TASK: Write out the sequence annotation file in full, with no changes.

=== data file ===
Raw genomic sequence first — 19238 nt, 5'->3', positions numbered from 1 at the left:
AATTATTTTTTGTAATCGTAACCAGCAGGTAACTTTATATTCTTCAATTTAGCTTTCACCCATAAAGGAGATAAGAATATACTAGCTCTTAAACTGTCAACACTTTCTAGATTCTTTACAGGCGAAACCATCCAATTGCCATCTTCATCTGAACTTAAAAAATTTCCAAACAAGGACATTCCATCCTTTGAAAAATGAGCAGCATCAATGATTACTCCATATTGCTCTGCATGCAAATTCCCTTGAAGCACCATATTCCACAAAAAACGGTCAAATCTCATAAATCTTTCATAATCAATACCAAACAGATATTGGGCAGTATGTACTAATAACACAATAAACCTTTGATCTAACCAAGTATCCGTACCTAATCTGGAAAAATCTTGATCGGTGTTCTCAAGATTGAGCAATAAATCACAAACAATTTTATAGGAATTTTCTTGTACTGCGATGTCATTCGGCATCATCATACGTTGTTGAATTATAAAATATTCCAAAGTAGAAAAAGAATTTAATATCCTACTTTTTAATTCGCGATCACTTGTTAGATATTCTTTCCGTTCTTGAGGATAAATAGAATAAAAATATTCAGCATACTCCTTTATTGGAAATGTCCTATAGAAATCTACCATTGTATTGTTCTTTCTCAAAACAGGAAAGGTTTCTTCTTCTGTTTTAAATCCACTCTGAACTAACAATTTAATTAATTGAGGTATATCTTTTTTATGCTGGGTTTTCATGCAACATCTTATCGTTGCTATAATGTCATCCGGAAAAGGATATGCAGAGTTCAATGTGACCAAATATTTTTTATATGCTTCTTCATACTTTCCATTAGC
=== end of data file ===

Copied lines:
Raw genomic sequence first — 19238 nt, 5'->3', positions numbered from 1 at the left:
AATTATTTTTTGTAATCGTAACCAGCAGGTAACTTTATATTCTTCAATTTAGCTTTCACCCATAAAGGAGATAAGAATATACTAGCTCTTAAACTGTCAACACTTTCTAGATTCTTTACAGGCGAAACCATCCAATTGCCATCTTCATCTGAACTTAAAAAATTTCCAAACAAGGACATTCCATCCTTTGAAAAATGAGCAGCATCAATGATTACTCCATATTGCTCTGCATGCAAATTCCCTTGAAGCACCATATTCCACAAAAAACGGTCAAATCTCATAAATCTTTCATAATCAATACCAAACAGATATTGGGCAGTATGTACTAATAACACAATAAACCTTTGATCTAACCAAGTATCCGTACCTAATCTGGAAAAATCTTGATCGGTGTTCTCAAGATTGAGCAATAAATCACAAACAATTTTATAGGAATTTTCTTGTACTGCGATGTCATTCGGCATCATCATACGTTGTTGAATTATAAAATATTCCAAAGTAGAAAAAGAATTTAATATCCTACTTTTTAATTCGCGATCACTTGTTAGATATTCTTTCCGTTCTTGAGGATAAATAGAATAAAAATATTCAGCATACTCCTTTATTGGAAATGTCCTATAGAAATCTACCATTGTATTGTTCTTTCTCAAAACAGGAAAGGTTTCTTCTTCTGTTTTAAATCCACTCTGAACTAACAATTTAATTAATTGAGGTATATCTTTTTTATGCTGGGTTTTCATGCAACATCTTATCGTTGCTATAATGTCATCCGGAAAAGGATATGCAGAGTTCAATGTGACCAAATATTTTTTATATGCTTCTTCATACTTTCCATTAGC